As government and business leaders get to grips with 2014, they are confronting a global economy that is still underperforming, at a time when trust and confidence have both taken a hit. Not far beneath the surface, there is a sharpening divide between advanced and emerging economies, and growing concerns about what the increasing trust deficit means in these uncertain times.
The spark for this angst and division is a global economy that, five years after the onset of the financial crisis and recession, continues to drift, still supported by extraordinary levels of monetary stimulus, still experiencing bouts of volatility, and now lacking the commonality of purpose for effective international coordination across advanced and emerging economies. Political leaders in the West face a public whose expectations for a rebound in jobs, growth and living standards have still not been met; although their counterparts in emerging economies largely avoided the financial crisis, they are increasingly feeling the constraining embrace of its global aftermath.
While certainly not the only factor in the weak global recovery, an international financial system not yet running on all cylinders is a definite contributor. Of course, much progress has been achieved in regulatory reform since the 2008 and 2009 G20 summits in Washington and London. But there are still good reasons to worry about emerging tensions in the global financial system, centred around regulatory fragmentation at the expense of harmonization, unilateralism rather than coordination, and declining levels of trust rather than mutual confidence.
In a number of advanced economies, particularly the United States, the United Kingdom and the Eurozone, there has been a large decline in public trust in banking systems. While this is likely indicative of the lingering impacts of the nature and severity of their recessions, the extent is striking. According to Edelman, which conducts a global trust survey across 26 countries, almost 60% of Americans lack trust in the US financial sector, while in the Eurozone, the figure stands at over 70%. As an example of how much times are changing, most emerging economies indicate high levels of trust in their financial systems, reflecting the simple fact that they largely avoided the financial crisis.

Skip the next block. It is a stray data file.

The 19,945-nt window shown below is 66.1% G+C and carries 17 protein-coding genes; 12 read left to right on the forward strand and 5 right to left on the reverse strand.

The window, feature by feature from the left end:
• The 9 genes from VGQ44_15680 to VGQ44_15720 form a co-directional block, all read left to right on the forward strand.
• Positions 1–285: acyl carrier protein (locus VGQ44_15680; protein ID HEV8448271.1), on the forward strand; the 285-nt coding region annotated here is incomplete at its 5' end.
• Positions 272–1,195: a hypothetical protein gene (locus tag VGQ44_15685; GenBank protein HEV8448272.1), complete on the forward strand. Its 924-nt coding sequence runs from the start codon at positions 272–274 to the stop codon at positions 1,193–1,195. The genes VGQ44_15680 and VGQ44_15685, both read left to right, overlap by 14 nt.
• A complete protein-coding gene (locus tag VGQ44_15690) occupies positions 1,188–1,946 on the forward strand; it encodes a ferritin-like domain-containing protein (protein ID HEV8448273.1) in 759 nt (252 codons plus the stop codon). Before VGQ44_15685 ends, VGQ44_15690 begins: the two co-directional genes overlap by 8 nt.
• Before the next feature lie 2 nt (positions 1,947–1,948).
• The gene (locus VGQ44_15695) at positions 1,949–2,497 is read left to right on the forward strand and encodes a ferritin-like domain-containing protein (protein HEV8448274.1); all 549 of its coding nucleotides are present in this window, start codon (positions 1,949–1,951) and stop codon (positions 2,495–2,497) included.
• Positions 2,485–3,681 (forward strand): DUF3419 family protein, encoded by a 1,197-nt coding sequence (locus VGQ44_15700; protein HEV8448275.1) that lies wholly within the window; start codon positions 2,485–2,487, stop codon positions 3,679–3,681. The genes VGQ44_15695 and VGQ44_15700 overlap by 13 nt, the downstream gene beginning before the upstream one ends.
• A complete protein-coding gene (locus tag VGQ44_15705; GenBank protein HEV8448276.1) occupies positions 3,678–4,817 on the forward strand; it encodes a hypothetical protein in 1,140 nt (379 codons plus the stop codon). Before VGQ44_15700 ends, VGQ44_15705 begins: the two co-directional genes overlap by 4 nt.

Beyond sovereign borders, there is a growing lack of trust among national financial systems, as evidenced by increasing regulatory fragmentation and fraying international coordination. This regulatory fragmentation has a range of causes: the ring-fencing of some national banking systems; the adoption by major regions such as Europe and the United States of different accounting systems; and unilateral and differing implementation of agreed principles. Whatever the causes, the impact is the same: a less efficient and effective international financial system because of uneven and unequal rules, and lower global economic growth as a consequence.
Trust between advanced and emerging economies is also at risk. Financial sector reforms, developed in response to the financial crisis that primarily originated in the banking systems of the major Western currency areas, are being implemented globally. While this reflects the reality of an integrated global financial system, it masks another reality: that emerging markets are largely “policy takers” rather than “policy partners”. Emerging markets feel that their specific concerns such as banking the unbanked are not being treated as priorities.
Many emerging markets worry they lack the infrastructure and financial platforms to ensure effective implementation of some highly complex financial reforms. With immature capital and bond markets and limited supervisory capacity, unintended regulatory fragmentation could occur, with negative consequences for the global financial system. Does international cooperation have to involve a one-size-fits-all prescriptive approach, or could it allow for more principles-based equivalency for countries at different stages of financial sector maturity?
The simple reality for governments around the world is that a more rapidly growing global economy needs greater growth in lending and credit, but regulatory fragmentation, loss in trust and unnecessary complexity are inhibitors, not facilitators. It is time for G20 political leaders to reconsider whether the extent of international policy coordination is adequate given the emerging fragmentation and trust deficits. Part of this much-needed renewed international coordination should involve making emerging economies greater “policy partners” in the common purpose of building a more efficient, effective and resilient global financial system. And international coordination cannot be successful unless trust in national financial systems and among systems is improved.
Authors: Kevin Lynch is vice-chairman of BMO Financial Group. He is chair of the Global Agenda Council on the Global Financial System. Liao Min is director-general of the China Banking Regulatory Commission’s Shanghai office. He is a member of the Global Agenda Council on the Global Financial System.
Images: Traders stand outside the New York Stock Exchange REUTERS/Eric Thayer